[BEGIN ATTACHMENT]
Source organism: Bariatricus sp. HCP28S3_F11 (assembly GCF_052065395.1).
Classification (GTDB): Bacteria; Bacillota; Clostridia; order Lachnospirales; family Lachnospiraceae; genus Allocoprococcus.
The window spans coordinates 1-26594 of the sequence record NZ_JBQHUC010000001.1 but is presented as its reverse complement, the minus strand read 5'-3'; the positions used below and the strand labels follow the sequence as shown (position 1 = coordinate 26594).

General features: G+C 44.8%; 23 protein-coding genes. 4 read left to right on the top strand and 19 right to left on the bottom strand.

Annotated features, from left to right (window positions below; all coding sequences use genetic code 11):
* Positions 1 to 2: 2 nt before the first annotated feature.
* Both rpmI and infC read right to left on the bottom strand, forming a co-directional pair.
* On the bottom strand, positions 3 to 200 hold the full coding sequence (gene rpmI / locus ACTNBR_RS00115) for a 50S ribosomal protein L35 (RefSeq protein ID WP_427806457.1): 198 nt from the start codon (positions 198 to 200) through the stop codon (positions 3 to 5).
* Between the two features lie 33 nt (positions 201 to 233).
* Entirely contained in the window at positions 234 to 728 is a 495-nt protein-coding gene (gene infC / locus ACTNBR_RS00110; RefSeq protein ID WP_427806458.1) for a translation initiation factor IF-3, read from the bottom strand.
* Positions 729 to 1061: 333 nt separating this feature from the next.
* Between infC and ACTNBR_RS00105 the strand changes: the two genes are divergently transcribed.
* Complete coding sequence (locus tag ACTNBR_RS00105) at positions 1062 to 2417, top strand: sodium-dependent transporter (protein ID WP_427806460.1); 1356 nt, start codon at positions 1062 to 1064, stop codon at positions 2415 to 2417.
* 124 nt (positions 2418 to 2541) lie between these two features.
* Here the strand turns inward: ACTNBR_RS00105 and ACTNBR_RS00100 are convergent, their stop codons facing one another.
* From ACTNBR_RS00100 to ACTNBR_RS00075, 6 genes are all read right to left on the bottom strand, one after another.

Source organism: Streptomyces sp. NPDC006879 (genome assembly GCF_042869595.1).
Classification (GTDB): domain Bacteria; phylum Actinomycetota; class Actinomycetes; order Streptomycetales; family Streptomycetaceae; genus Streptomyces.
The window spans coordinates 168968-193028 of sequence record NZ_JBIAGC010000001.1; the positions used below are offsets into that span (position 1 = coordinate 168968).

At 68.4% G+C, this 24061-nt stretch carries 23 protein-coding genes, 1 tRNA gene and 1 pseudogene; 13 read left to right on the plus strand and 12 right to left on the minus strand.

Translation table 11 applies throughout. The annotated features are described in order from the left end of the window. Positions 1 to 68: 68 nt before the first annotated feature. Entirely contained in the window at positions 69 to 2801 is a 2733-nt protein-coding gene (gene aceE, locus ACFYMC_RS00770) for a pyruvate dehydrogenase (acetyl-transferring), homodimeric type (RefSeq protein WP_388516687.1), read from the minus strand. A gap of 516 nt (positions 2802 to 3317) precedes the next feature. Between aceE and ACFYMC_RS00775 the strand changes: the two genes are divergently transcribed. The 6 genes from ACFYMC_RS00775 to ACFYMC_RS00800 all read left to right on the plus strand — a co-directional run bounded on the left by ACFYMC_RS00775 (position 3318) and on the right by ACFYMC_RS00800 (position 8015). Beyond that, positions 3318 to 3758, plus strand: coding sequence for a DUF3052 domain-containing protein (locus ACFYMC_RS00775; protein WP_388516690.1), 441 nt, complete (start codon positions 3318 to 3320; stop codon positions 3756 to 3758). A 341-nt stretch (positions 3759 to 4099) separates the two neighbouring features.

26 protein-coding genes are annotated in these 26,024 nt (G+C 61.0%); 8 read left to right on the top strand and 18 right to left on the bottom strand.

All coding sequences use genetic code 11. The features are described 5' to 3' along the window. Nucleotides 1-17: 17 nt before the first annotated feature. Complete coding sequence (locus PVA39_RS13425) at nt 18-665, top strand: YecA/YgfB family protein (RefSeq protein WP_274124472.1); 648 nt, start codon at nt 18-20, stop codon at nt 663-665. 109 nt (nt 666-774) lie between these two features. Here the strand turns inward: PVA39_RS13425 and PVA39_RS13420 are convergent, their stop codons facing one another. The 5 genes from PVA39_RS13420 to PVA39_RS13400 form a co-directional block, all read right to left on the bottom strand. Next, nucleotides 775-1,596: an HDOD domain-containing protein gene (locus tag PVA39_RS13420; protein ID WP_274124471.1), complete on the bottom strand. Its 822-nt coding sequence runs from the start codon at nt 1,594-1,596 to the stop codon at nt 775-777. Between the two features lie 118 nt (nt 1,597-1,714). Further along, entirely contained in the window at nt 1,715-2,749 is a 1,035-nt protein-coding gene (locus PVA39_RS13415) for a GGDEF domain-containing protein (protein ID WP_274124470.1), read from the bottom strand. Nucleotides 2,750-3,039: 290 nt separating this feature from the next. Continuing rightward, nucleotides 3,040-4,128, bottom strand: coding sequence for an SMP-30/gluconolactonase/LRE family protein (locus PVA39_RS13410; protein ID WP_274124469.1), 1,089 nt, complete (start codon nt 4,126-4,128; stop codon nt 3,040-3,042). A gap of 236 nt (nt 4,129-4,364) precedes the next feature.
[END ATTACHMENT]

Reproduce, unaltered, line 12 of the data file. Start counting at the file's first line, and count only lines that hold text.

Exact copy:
* Between infC and ACTNBR_RS00105 the strand changes: the two genes are divergently transcribed.